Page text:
Petty Officer

A petty officer is a non-commissioned officer in many navies and is given the NATO rank denotion OR-5. They are equal in rank to sergeant in the British Army and Royal Air Force. A petty officer is superior in rank to leading rate and subordinate to chief petty officer, in the case of the British armed forces.

The modern petty officer dates back to the Age of Sail. Petty officers rank between naval officers (both commissioned and warrant) and most enlisted sailors. These were men and women with some claim to officer rank, sufficient to distinguish them from ordinary ratings without raising them so high as the sea officers. Several were warrant officers, in the literal sense of being appointed by warrant, and like the warrant sea officers, their superiors, they were usually among the specialists of the ships's company. The Oxford English Dictionary suggests the title derives from the Anglo-Norman and Middle French 'petit' meaning "of small size, small; little".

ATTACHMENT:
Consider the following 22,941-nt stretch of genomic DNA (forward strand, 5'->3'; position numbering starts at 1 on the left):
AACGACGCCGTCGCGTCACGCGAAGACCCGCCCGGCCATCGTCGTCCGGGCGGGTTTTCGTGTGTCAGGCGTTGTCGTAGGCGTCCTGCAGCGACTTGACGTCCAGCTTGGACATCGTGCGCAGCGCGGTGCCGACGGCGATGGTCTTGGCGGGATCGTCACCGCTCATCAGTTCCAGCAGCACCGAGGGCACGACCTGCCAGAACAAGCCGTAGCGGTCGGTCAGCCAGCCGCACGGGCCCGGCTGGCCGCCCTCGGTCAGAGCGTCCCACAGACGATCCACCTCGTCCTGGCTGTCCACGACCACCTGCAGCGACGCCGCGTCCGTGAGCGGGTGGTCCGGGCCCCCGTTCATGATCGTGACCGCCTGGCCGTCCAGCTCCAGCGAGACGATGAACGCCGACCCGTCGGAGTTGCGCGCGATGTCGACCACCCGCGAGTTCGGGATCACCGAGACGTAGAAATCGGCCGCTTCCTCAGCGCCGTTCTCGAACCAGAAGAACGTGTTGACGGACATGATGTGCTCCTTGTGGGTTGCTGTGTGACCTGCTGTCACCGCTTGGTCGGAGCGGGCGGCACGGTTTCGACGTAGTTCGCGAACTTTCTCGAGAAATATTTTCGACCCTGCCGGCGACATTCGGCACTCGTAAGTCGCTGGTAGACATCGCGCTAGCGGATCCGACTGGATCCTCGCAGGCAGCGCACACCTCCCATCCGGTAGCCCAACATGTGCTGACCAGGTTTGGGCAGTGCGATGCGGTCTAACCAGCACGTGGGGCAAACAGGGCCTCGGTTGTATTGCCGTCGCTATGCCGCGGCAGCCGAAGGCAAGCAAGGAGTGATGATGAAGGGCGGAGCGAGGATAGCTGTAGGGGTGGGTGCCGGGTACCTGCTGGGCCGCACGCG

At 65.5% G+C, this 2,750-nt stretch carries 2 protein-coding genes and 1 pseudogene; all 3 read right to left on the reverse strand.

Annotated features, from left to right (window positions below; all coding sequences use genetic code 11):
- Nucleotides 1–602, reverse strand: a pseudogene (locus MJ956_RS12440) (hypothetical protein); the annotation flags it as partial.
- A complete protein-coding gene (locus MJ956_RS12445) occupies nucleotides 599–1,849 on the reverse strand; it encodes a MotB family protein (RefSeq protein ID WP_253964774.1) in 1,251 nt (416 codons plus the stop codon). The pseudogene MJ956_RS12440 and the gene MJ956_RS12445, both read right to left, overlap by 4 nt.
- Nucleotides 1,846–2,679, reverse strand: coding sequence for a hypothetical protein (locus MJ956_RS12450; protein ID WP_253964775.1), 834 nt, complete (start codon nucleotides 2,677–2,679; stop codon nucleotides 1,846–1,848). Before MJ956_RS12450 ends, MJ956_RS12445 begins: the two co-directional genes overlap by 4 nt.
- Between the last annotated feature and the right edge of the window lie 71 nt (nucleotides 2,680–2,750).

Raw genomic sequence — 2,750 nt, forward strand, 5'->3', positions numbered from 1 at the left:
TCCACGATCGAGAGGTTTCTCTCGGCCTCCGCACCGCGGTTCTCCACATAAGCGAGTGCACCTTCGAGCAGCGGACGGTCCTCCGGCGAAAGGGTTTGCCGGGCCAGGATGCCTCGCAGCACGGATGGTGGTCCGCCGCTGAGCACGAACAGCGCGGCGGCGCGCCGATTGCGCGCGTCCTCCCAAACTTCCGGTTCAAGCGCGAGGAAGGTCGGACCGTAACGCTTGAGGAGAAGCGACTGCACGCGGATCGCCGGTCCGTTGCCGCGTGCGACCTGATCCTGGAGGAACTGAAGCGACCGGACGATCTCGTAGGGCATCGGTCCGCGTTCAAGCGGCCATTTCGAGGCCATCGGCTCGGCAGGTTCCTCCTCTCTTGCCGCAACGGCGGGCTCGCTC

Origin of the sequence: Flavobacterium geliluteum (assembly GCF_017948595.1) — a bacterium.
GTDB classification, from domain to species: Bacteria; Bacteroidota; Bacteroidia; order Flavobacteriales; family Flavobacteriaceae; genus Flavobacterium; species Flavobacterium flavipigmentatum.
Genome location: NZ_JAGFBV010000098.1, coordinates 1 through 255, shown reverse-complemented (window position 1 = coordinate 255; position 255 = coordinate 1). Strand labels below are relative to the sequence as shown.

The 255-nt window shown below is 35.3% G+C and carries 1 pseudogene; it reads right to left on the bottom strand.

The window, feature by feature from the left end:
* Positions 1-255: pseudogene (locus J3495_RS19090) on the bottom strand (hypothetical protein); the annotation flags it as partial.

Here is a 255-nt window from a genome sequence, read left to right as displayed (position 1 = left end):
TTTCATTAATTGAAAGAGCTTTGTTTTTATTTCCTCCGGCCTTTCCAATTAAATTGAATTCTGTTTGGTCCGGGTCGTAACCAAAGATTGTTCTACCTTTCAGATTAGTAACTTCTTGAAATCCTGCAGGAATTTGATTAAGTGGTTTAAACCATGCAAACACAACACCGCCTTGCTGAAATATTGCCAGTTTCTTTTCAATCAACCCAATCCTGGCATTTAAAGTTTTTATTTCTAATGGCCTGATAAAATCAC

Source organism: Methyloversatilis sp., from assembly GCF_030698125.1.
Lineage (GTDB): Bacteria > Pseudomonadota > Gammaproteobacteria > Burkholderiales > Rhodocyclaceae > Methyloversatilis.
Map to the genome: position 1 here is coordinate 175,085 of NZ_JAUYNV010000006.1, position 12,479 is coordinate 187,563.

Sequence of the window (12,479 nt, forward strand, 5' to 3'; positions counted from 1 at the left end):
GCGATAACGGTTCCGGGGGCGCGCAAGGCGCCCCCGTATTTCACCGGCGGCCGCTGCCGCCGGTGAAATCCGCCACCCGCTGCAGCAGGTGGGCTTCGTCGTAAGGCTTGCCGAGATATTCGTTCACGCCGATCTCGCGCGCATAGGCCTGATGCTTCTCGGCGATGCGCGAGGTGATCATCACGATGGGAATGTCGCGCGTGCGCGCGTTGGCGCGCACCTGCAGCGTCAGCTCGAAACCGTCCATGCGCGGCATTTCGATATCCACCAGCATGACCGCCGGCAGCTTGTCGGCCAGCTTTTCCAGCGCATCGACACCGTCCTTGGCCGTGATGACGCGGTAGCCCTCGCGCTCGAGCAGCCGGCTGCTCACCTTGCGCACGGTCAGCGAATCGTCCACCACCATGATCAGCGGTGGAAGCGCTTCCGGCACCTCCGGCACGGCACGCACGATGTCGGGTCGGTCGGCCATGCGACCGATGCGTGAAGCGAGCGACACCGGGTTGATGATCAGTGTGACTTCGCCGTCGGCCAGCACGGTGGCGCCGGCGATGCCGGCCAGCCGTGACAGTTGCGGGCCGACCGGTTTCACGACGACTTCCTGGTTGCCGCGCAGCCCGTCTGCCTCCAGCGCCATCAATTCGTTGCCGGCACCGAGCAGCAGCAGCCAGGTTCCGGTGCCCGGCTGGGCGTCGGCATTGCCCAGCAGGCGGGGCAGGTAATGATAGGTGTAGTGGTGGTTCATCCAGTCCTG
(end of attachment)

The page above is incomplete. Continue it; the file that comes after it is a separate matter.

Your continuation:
Two of the petty officer's rates, midshipman and master's mate, were a superior petty officer with a more general authority, but they remained no more than ratings. However, it was quite possible for a warrant officer, such as the armourer, to be court-martialed for striking a midshipman as his superior officer. The reason why was both were regarded as future sea officers, with the all-important social distinction of the right to walk the quarterdeck. Midshipmen wore distinctive uniforms, master's mates dressed respectably, and both behaved like officers. Master's mates evolved into the rank of sub-lieutenant, and midshipmen evolved into a naval cadet.

A petty officer has the ability to train others that have the desire to join the military.

Read more about Petty Officer:  Canada, United Kingdom, United States

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Famous quotes containing the words officer and/or petty:

    No officer should be required or permitted to take part in the management of political organizations, caucuses, conventions, or election campaigns. Their right to vote and to express their views on public questions, either orally or through the press, is not denied, provided it does not interfere with the discharge of their official duties. No assessment for political purposes on officers or subordinates should be allowed.
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